If musicians don’t reach an agreement with the Hartford Symphony Orchestra, the music could be silenced next month.
Both sides have been negotiating for almost one year, but now there is a new proposal.
"If we don't have an agreement by the end of January, at the latest, we will be forced to make some tough decisions,” said Steve Collins, the symphony's director of Artistic Operations & Administration, who added that the symphony is losing roughly $1 million every year.
Collins said they need wage concessions, and that the unionized musicians are getting paid for a guaranteed number of performances and rehearsals, even if they don’t play.
All of the musicians are part-time, and the board said they’ve made cuts.
"This is a 71-year-old institution and we really want to keep it going. We are ready to work, we just need both parties at the table,” said Jeff Verney, the Symphony’s board chairman.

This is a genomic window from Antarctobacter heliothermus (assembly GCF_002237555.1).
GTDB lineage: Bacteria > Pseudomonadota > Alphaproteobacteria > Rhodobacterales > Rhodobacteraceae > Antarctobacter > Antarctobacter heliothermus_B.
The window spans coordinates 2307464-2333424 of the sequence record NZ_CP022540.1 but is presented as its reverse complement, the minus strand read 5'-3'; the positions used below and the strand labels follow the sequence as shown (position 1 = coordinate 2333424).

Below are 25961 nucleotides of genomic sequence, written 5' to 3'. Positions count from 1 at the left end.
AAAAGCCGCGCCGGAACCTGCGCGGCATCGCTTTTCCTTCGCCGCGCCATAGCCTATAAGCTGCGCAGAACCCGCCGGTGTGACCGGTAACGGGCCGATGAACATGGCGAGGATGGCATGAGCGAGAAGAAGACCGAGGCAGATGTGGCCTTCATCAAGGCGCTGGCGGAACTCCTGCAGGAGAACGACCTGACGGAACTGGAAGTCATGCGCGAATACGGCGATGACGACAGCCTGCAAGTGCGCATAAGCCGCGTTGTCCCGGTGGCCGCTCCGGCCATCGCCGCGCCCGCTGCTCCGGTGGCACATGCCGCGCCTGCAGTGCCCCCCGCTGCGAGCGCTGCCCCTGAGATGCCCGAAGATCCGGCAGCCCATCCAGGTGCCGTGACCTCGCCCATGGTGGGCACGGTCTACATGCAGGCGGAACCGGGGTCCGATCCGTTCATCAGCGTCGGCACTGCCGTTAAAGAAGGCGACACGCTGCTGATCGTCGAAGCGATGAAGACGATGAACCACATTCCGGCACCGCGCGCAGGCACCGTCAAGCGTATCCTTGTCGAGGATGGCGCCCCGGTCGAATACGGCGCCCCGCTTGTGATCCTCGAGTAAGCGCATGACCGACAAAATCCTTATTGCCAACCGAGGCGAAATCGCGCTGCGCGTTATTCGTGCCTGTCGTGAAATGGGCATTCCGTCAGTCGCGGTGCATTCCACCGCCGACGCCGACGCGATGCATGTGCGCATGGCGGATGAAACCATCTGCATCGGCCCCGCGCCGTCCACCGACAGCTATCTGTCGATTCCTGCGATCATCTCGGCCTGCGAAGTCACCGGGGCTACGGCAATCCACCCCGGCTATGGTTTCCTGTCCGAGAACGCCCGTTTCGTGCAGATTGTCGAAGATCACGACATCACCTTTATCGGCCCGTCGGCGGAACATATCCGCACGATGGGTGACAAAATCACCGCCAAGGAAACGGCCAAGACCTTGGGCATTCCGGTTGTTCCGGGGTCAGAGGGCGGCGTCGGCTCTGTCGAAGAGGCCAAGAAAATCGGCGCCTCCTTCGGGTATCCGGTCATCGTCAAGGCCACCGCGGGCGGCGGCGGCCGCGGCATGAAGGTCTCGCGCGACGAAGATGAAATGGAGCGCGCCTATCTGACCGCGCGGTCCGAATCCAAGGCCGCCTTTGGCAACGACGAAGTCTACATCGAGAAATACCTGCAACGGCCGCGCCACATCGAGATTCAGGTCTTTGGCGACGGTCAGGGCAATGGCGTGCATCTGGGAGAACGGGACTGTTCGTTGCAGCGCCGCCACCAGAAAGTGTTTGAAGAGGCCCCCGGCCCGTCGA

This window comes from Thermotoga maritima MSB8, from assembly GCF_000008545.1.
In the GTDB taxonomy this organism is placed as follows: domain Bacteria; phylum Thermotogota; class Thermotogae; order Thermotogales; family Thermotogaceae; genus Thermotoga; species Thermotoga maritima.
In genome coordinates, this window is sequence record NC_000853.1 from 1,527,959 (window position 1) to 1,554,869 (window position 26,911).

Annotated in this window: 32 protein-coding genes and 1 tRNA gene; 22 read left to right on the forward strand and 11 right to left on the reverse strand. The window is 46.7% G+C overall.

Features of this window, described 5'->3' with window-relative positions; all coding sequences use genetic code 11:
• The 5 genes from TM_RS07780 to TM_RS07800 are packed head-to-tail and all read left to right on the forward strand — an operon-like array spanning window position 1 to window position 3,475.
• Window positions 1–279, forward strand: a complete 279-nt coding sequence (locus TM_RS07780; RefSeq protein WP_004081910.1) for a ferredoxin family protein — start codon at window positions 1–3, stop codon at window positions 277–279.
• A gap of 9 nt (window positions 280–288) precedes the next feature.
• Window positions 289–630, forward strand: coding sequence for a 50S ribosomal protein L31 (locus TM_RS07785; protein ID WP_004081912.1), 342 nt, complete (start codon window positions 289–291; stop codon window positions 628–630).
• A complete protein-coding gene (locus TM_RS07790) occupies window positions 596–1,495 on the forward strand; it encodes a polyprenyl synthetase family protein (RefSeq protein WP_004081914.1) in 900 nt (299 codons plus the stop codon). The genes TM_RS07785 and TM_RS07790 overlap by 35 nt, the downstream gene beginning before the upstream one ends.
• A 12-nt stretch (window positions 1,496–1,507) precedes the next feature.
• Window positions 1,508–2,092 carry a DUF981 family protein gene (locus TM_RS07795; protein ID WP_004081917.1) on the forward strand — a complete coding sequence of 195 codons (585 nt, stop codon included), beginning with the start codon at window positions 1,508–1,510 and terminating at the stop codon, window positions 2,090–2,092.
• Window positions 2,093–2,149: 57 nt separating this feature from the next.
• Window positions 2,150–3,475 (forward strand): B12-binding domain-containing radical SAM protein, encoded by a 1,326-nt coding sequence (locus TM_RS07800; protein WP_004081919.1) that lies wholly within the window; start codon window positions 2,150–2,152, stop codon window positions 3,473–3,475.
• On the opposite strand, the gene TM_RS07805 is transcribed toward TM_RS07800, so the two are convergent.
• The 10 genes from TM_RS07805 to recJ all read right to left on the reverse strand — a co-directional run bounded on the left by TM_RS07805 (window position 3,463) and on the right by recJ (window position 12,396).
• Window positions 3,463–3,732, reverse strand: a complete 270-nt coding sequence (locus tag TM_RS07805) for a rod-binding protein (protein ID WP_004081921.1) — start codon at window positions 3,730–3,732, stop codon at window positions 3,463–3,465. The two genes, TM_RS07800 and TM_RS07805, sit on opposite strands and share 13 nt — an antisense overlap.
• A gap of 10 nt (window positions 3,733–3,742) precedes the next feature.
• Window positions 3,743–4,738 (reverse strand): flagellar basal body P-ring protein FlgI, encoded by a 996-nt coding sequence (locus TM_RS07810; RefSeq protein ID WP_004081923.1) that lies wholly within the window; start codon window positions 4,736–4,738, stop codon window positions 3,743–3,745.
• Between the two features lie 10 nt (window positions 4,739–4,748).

"While we are not the problem- we will be part of the solution,” said Michael Pollard, who is a violinist with the symphony, and has been for 41 years.
He said musicians are willing to make sacrifices, and have, but the Symphony must do the same.
He said the Symphony has pretty much stopped fundraising, and they have lost the opera and ballet, and they need to grow their endowment to be stable and successful.
"Even if we agree to all of their terms - the underlying problem facing the Hartford Symphony is not the musicians’ contract,” Pollard said.
The Symphony said growing its endowment has been difficult because of the Symphony’s financial troubles.
Copyright 2015 WFSB (Meredith Corporation). All rights reserved.